Tuesday, October 30, 2012

Ending Student Fees and Charges at the University and TAFE Level

In calling for the abolition of the Baby Bonus and a grandfathering of the payment of Family Tax Benefit for those who have more than two children I am arguing that it would be more beneficial to use the money to help abolish student fees and charges at both the university and TAFE level.

The theory behind HECS at the time of its introduction was that it would generate money for more tertiary places and that it was reasonable for people who had profited from their higher education to put something back. Whatever the merits of the theory, in practice it has not worked out that way. The Howard Government essentially flat-lined the number of Commonwealth subsidised University places for domestic students between 1996-2007.

Furthermore it substantially reduced the income threshold at which HECS cuts in, so that instead of it being about affluent professionals giving something back, it has become a burden for quite modest income earners, and a yoke around the necks of young students. Nor was this about the Government switching resources from tertiary education to trades training. Between 1997 and 2006 the Commonwealth contribution to vocational education and training costs declined by over 20%.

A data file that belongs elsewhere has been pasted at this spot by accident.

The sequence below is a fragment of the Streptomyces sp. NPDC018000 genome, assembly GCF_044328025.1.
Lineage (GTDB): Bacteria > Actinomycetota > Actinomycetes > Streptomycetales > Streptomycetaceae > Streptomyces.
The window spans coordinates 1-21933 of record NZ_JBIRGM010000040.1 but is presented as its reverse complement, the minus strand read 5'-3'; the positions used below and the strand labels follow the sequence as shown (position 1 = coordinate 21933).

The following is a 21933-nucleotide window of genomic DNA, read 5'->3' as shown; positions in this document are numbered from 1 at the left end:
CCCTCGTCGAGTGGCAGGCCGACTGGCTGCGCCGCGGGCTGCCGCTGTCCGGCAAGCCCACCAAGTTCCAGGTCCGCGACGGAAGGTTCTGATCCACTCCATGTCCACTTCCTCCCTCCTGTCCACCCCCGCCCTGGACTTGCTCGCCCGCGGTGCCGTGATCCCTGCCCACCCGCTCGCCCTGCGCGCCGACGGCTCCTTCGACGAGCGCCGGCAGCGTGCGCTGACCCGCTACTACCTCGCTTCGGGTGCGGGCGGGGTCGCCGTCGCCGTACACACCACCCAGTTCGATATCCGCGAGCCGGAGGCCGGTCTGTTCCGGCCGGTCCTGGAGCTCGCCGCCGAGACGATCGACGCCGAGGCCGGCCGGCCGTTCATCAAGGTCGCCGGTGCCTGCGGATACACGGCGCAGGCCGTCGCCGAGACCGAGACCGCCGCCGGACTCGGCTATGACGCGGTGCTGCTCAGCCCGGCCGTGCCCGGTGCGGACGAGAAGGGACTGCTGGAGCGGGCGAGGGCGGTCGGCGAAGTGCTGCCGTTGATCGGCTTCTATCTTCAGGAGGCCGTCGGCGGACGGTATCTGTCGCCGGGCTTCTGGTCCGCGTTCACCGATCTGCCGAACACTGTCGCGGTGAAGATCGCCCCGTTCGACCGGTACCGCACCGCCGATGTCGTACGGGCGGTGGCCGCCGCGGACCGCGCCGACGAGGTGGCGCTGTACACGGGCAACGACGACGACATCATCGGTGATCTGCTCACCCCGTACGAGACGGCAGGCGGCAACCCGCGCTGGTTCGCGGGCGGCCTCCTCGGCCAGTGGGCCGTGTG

The total cost of abolishing student fees and charges in both tertiary and vocational education is roughly $3.3 billion. We could find this money by abolishing the Baby Bonus, by abolishing the 38 cents per litre fuel tax credit for the mining industry, which would save around $2 billion each year, and by grandfathering Family Tax Benefit A for third and subsequent children, and the Large Family Supplement. The Henry Tax Review stated that the case for the Baby Bonus and Large Family Supplement is not strong.

I don’t think it’s appropriate for taxpayers to fund students indefinitely. But if we’re serious about building skills and being more than a mining boom one trick pony, we should pay for everyone’s first three or four post-secondary education years, so everyone with the capacity gets the opportunity to get a degree or other post-secondary qualification under their belt.

As money comes in from phasing out the Large Family Supplement and Family Tax Benefit A for third and subsequent children, I think we should consider forgiving some of the HECS debt that our present generation of young people have been saddled with. I think that we could treat them better than we have done.


  1. Brilliant! http://www.thepauk.com/2012/10/ok-on-my-first-day.html

  2. What a sensible idea.

    I recall a rueful comment made by a teacher friend a couple of years after big-daddy Peter Costello brought in the baby bonus: "School girls are opting to drop out and to get pregnant in order to pick up a baby bonus so their boyfriends could buy fancy TV's and videos."